As a moral principle, dignity is fundamental to the understanding of what constitutes fair and ethical treatment. The principle of dignity is crucial in providing a basis for arguments against certain social injustices, such as sexual exploitation and slavery. In addition to causing physical harm, these practices violate human dignity by humiliating and dehumanizing individuals. Dignity is also important in cases of individuals who cannot defend their dignity themselves, such as individuals who are physically and mentally disabled.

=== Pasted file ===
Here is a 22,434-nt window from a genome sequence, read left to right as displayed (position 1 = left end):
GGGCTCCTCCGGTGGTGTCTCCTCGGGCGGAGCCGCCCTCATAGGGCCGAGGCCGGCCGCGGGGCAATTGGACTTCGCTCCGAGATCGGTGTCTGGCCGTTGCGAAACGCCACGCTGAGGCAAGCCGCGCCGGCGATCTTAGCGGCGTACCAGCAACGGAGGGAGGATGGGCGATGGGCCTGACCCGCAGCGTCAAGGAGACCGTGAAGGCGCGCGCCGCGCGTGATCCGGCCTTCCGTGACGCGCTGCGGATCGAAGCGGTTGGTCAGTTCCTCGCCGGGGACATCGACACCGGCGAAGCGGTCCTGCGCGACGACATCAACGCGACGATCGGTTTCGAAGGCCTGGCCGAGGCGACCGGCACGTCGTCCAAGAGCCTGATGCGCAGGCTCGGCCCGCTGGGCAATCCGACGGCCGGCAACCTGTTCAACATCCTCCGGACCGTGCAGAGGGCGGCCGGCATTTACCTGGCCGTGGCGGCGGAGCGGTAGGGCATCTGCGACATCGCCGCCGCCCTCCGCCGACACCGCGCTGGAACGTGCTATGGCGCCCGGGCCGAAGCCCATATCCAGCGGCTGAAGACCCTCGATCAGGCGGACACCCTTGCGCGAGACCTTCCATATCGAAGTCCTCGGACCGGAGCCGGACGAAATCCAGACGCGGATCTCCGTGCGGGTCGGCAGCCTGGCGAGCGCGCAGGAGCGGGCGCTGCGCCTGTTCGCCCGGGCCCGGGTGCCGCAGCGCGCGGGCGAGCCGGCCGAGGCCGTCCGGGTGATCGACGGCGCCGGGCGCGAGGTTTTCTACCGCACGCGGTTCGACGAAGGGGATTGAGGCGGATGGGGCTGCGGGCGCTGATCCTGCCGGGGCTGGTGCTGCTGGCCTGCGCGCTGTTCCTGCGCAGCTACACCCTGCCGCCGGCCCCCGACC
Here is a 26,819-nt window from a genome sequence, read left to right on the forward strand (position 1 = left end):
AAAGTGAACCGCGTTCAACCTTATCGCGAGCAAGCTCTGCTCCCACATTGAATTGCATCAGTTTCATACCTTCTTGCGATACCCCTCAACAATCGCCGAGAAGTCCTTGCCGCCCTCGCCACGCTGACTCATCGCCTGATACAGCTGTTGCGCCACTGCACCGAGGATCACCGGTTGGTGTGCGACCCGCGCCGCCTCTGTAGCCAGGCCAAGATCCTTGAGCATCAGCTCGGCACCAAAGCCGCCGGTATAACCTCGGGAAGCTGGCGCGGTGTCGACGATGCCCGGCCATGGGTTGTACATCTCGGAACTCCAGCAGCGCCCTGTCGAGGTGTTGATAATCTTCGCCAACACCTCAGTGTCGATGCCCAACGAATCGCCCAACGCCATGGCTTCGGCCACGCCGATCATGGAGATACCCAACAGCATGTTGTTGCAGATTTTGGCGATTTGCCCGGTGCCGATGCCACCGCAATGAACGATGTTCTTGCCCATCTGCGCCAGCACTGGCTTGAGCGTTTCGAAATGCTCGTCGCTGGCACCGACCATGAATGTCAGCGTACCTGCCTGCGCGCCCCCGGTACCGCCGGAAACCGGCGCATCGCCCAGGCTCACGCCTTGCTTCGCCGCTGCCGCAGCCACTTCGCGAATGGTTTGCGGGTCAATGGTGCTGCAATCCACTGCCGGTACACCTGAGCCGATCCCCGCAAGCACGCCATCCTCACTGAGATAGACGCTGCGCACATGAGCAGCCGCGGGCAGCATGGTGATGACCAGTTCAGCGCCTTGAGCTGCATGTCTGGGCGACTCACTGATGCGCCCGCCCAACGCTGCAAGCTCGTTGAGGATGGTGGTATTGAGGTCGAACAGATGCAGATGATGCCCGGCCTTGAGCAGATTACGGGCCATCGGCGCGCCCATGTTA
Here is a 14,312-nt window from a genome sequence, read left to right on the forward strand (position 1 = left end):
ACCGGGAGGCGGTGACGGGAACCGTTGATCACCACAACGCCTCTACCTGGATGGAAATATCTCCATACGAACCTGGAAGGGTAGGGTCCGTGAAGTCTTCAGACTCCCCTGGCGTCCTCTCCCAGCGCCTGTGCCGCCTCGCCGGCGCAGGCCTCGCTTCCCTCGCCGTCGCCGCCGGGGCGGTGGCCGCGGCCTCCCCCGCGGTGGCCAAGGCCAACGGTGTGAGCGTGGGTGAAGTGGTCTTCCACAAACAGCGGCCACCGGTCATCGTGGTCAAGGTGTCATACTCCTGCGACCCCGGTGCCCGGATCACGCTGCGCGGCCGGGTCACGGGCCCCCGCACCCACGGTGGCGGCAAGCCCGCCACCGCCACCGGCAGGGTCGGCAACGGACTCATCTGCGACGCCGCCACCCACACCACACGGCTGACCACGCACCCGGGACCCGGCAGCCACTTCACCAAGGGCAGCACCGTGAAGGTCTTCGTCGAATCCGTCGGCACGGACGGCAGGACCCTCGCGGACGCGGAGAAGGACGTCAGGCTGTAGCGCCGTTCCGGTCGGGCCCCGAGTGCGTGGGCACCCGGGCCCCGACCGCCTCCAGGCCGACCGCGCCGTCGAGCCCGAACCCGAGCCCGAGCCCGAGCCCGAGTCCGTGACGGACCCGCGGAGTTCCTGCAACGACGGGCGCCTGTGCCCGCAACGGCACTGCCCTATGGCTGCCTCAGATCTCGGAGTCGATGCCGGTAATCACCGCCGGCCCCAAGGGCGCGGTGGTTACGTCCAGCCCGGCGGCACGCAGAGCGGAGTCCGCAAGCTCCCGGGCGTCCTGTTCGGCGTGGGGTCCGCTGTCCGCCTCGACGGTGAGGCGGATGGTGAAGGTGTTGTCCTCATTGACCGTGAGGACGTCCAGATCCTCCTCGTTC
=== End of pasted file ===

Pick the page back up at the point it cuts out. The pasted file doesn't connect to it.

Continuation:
The first major Western philosopher to argue for dignity as a core moral principle was Immanuel Kant. His claim was that dignity should be placed at the center of a moral theory that was guided by respect and that individuals should be treated as an end in and of themselves, instead of a means to an end. Kant's moral theory was very influential to ethical theory and was echoed in the 1948 universal declaration of human rights, which began by emphasizing the importance of dignity in its preamble: "Recognition of the inherent dignity and of the equal and inalienable rights of all members of the human family is the foundation of freedom, justice and peace in the world."
In recent years, moral theorists have argued that the principle of dignity should be extended to non-human living things and the natural environment.